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More Eudora FAQs, with Answers

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Here are four more FAQs that seem not to have made it into any of the documentation that I have seen, or still seem to baffle people for some unknown reason. Qualcomm maintains the official Eudora FAQs. Pete Beim maintains a more extensive list of FAQsthan Qualcomm.
  1. How can I get Eudora to auto-respond or auto-forward?
  2. How do I convert Eudora mailboxes from/to other formats?
  3. How do I convert Eudora Nicknames/Address Book files to/from other formats?
  4. How do I use multiple nicknames files with Eudora? or How can I store nicknames on a server?
[ Back to Ken's main Eudora page | Ken's Home Page ]


Q1: How can I get Eudora to automatically forward my mail from one account to another, or generate a standard, automatic reply to email I receive (like the Unix vacation program)?

A: Not very long ago the answer to this was simple "you can't get there from here, so set it up on the server end or use Pegasus". Now there are more possibilities.

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Q2: How do I convert my Unix, Netscape, or mailboxes from other email programs to Eudora, or vice versa?

A: In my opinion, this is where Eudora shines over most other email programs for the MS Windows world: Eudora mailbox files are in the standard Unix mailbox format (Jamie Zawinski, designer of the mail client in Netscape has written to complainthat I don't mention that it, too, uses this standard format. Well, nowI've mentioned it.) In addition to the information below, Roger Hill has written a General Guide on Converting to Eudora Format. It explains the main concepts clearly and gives some specific examples. There is a separate section of this page for those interested in converting Eudora Nicknames, rather than mailboxes.

Three general tips for mailbox conversions

  1. If your mail program has a feature to compress or compact mailboxes, use it before attempting any conversions.
  2. If you are moving from one computing platform to another, e.g., Unix to MS Windows or Mac to MS Windows, be sure that you make the appropriate end-of-line (EOL) conversion. The simplest way to do this is to transfer the files from the source computer to the destination computer using ftp in ASCII mode. If it is already too late for that, you may need to find a utility to do the conversion for you. Those converting from Unix to MS Windows might be glad to know that you can do the EOL conversion by opening the Unix file in the MS-DOS editor (edit.com) and saving it again.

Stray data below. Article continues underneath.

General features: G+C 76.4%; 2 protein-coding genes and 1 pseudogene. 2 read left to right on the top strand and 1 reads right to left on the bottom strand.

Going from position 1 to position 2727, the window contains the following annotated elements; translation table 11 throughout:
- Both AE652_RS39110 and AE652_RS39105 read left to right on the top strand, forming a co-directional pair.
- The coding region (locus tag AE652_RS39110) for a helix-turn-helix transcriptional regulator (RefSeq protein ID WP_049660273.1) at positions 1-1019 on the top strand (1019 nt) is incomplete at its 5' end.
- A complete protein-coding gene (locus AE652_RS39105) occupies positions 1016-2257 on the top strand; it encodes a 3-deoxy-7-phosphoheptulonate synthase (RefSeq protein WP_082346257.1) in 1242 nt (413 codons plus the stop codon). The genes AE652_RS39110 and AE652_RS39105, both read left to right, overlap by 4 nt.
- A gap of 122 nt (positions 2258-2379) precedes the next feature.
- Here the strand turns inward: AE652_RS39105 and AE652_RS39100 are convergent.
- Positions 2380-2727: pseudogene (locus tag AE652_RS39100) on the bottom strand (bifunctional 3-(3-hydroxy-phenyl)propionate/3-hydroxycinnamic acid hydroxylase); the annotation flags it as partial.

3. If none of this works, you can always use the software you are switching from to email your store of saved messages to yourself, and then retrieve it using the software to which you are switching. It's not elegant, but it works. If switching from Eudora, use the Redirect option and it will preserve the header information for the original sender.
Converting To Eudora From:
      
Converting From Eudora To:
Pine, Elm, other Unix format

Pine, Elm, other Unix format
Netscape

Netscape
Pegasus

Pegasus
Agent

Agent
Lotus cc:Mail


Microsoft Mail (non-internet)


Microsoft Exchange

Microsoft Exchange
Microsoft Internet Mail

Microsoft Internet Mail
Microsoft Outlook

Microsoft Outlook
Microsoft Outlook Express

Microsoft Outlook Express
Z-Mail and Z-Mail Pro




Calypso


HTML or Plain Text


To any POP3 Client

For Unix (Pine, Berkeley mail, some others) to/from Eudora, simply:
  1. Transfer the mailbox files/folders from your Unix box to your PC, taking care to make the usual Unix<-->DOS end-of-line conversion. Using FTP in ASCII mode is perfect for this.
  2. Put the files in the directory where you keep your Eudora mailboxes. By default, this is the same directory as the Eudora program, although it is configurable on the command line.
  3. Rename the file to have an extension of .mbx
  4. Restart Eudora. Eudora will automatically recognize the mailbox, and build a corresponding .toc file for you.
  5. If you are transferring Pine "sent-mail*" folders, then your name will show up in the "Who" column in Eudora, rather than the recipient's name. You can avoid this by re-doing steps 2-4 above, with the following modifications:
    1. within Eudora, empty your Out mailbox, transferring messages to another mailbox as needed (you can transfer them back later),
    2. exit Eudora,
    3. name your Pine sent-mail folder out.mbx, and put it in the directorywhere your out.mbx file normally goes,
    4. delete out.toc in that directory (it should be 104 bytes in size),
    5. open Eudora, and your messages from the Pine sent-mail folder should appear in the Out mailbox. From here you can transfer them elsewhere, orleave them alone. You can also transfer back any saved outgoing messagesthat you transferred out in step (a).
    Alternatively, you can fix the name problem within Eudora by the following method, but it leaves the date field blank in the Eudora mailbox window:
    1. transferring the messages to Eudora's Out mailbox (responding "Yes" to the prompt about losing header information),
    2. transferring them back to the original mailbox (only if you don't want to keep them in the Out mailbox).